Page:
Computer-Aided Breast Cancer Detection Using Mammograms: A Review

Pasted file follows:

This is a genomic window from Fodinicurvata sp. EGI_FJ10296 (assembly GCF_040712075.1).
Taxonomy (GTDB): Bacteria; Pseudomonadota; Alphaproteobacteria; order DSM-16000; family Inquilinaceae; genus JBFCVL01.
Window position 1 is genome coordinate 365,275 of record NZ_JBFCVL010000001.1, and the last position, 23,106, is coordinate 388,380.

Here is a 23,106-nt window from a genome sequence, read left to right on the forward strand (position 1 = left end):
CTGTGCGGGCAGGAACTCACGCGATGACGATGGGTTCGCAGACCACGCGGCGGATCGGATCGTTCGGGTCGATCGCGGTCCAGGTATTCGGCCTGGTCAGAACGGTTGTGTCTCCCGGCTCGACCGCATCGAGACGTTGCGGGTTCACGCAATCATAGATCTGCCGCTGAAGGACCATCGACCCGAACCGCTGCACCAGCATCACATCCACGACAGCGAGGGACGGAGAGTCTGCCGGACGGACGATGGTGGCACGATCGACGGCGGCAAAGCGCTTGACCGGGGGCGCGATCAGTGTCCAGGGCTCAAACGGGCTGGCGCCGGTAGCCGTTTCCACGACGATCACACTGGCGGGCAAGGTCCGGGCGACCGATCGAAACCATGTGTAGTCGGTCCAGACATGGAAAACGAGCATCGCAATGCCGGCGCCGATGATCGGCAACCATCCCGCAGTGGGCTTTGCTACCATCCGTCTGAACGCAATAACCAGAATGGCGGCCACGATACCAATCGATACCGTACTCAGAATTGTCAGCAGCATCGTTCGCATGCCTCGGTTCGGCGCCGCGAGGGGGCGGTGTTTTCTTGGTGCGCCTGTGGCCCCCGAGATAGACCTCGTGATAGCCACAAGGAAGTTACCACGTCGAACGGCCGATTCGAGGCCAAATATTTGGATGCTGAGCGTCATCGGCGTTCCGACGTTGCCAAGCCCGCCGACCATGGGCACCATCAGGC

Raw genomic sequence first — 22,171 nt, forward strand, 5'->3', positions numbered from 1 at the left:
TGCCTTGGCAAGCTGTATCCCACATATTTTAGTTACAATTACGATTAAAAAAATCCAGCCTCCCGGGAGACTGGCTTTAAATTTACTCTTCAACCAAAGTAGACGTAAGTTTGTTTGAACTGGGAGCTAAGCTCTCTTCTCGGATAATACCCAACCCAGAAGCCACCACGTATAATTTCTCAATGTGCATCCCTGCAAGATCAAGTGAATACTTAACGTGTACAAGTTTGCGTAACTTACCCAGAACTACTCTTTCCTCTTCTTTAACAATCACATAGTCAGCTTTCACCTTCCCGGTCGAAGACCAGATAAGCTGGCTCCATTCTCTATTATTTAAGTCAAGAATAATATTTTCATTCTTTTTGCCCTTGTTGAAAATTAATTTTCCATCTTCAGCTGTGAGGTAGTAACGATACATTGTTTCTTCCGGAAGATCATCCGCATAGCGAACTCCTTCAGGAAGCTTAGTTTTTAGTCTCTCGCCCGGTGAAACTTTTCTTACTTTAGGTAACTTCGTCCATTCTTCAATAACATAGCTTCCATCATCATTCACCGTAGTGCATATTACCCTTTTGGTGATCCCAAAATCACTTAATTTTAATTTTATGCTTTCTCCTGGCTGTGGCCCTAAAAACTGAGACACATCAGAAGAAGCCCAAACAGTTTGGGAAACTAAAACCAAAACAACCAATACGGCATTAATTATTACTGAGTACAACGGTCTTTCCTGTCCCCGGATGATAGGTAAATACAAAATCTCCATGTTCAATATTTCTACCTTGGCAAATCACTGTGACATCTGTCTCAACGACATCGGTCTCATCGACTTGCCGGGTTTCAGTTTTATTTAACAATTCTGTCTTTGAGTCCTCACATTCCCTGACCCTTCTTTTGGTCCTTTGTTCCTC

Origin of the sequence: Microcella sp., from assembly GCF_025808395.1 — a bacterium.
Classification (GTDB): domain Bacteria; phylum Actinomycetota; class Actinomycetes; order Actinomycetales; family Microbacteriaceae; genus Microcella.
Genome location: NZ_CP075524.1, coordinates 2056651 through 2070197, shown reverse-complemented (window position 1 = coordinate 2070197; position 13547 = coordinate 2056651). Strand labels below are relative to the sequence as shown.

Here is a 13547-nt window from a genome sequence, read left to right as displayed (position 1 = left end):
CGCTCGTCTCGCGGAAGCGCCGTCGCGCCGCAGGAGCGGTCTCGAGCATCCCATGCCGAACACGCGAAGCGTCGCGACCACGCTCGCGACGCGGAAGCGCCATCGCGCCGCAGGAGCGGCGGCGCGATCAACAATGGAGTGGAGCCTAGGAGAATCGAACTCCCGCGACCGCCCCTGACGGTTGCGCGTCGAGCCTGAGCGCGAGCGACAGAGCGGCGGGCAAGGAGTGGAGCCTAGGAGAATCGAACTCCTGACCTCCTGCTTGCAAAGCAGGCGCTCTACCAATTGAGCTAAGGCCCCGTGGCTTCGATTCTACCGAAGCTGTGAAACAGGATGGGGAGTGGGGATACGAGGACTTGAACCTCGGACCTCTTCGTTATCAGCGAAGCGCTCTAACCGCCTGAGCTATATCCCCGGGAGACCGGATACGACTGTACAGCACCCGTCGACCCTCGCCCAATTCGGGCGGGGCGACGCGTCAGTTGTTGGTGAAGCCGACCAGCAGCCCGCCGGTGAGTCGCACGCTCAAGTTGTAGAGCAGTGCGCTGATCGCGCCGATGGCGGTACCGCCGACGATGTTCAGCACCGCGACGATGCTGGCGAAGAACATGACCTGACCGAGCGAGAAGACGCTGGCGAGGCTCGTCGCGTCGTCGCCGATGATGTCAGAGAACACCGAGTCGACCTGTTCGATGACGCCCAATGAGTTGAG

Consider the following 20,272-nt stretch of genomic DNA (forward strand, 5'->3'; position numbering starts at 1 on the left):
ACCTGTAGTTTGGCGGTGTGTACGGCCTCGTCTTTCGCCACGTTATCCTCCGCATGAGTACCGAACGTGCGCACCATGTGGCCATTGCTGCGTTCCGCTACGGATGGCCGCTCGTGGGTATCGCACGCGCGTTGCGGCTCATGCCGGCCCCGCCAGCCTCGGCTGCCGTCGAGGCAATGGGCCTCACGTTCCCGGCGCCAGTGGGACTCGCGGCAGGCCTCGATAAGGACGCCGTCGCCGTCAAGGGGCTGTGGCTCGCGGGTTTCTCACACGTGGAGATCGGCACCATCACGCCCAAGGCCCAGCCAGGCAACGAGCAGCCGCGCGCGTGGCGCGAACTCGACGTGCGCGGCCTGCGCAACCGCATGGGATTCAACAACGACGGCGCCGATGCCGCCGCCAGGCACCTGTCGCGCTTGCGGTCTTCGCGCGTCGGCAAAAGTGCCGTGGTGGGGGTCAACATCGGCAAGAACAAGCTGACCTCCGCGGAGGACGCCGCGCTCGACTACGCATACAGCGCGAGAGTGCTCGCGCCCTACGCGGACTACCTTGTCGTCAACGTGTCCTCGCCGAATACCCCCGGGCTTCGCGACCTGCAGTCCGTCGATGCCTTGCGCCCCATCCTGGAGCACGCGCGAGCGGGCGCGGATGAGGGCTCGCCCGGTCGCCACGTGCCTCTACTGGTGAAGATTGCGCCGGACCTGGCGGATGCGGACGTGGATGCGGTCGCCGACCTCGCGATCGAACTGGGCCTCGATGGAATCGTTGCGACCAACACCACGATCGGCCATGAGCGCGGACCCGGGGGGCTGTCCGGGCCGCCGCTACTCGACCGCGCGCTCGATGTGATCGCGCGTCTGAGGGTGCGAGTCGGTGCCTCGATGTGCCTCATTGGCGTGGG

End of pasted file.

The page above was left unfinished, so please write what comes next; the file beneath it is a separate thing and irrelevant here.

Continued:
Abstract—Breast cancer is the second most common cancer in the world and more prevalent in the female population. Since the cause of the disease remains unknown, early detection and diagnosis is the optimal solution to prevent tumor progression and allow a successful medical intervention, save lives and reduce cost. Mammography is an x-ray of the breasts performed in the absence of symptoms. It can detect very small tumors, even before they are tangible or they manifest other symptoms. Conducted as part of a screening program, mammography is currently the recommended method for early detection of breast cancer in women 50 to 70 years. It can detect very small tumors that generally have not yet formed metastases, which increases the chances of survival and recovery.< Final Year Projects > Mammographic screening has been shown to be effective in reducing breast cancer mortality rates: screening programs have reduced mortality rates by 30-70%. Mammograms are difficult to interpret, especially in the screening context. The sensitivity of screening mammography is affected by image quality and the radiologist’s level of expertise. Computer-aided diagnosis (CAD) technology can improve the performance of radiologists, by increasing sensitivity to rates comparable to those obtained by double reading, in a cost-effective manner. This paper presents an overview of digital image processing and pattern analysis techniques to address several areas in CAD of breast cancer, including the four stages of CAD system: image preprocessing, image segmentation, features extraction and selection and image classification.
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